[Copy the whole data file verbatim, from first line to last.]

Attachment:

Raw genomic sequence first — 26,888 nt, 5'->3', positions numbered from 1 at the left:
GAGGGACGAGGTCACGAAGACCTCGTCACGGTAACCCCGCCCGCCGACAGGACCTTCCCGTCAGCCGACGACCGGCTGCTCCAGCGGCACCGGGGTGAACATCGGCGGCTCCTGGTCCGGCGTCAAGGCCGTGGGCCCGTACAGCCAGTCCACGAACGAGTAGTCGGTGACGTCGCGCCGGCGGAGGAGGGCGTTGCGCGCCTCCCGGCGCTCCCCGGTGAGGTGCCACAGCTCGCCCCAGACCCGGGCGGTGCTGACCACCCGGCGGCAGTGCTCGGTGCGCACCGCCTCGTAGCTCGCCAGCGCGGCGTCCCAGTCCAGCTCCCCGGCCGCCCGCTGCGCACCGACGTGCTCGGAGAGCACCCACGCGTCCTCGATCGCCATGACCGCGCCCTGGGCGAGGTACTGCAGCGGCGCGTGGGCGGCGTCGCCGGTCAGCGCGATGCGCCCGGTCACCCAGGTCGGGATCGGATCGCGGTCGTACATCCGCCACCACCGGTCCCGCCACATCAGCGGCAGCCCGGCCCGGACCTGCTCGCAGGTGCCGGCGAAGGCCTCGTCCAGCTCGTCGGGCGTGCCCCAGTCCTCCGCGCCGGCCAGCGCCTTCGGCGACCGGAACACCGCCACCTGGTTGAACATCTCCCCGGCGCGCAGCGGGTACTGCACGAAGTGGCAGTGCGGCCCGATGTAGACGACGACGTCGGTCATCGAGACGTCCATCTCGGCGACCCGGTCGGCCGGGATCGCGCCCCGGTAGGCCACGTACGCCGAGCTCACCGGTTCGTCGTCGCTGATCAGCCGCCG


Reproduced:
Raw genomic sequence first — 26,888 nt, 5'->3', positions numbered from 1 at the left:
GAGGGACGAGGTCACGAAGACCTCGTCACGGTAACCCCGCCCGCCGACAGGACCTTCCCGTCAGCCGACGACCGGCTGCTCCAGCGGCACCGGGGTGAACATCGGCGGCTCCTGGTCCGGCGTCAAGGCCGTGGGCCCGTACAGCCAGTCCACGAACGAGTAGTCGGTGACGTCGCGCCGGCGGAGGAGGGCGTTGCGCGCCTCCCGGCGCTCCCCGGTGAGGTGCCACAGCTCGCCCCAGACCCGGGCGGTGCTGACCACCCGGCGGCAGTGCTCGGTGCGCACCGCCTCGTAGCTCGCCAGCGCGGCGTCCCAGTCCAGCTCCCCGGCCGCCCGCTGCGCACCGACGTGCTCGGAGAGCACCCACGCGTCCTCGATCGCCATGACCGCGCCCTGGGCGAGGTACTGCAGCGGCGCGTGGGCGGCGTCGCCGGTCAGCGCGATGCGCCCGGTCACCCAGGTCGGGATCGGATCGCGGTCGTACATCCGCCACCACCGGTCCCGCCACATCAGCGGCAGCCCGGCCCGGACCTGCTCGCAGGTGCCGGCGAAGGCCTCGTCCAGCTCGTCGGGCGTGCCCCAGTCCTCCGCGCCGGCCAGCGCCTTCGGCGACCGGAACACCGCCACCTGGTTGAACATCTCCCCGGCGCGCAGCGGGTACTGCACGAAGTGGCAGTGCGGCCCGATGTAGACGACGACGTCGGTCATCGAGACGTCCATCTCGGCGACCCGGTCGGCCGGGATCGCGCCCCGGTAGGCCACGTACGCCGAGCTCACCGGTTCGTCGTCGCTGATCAGCCGCCG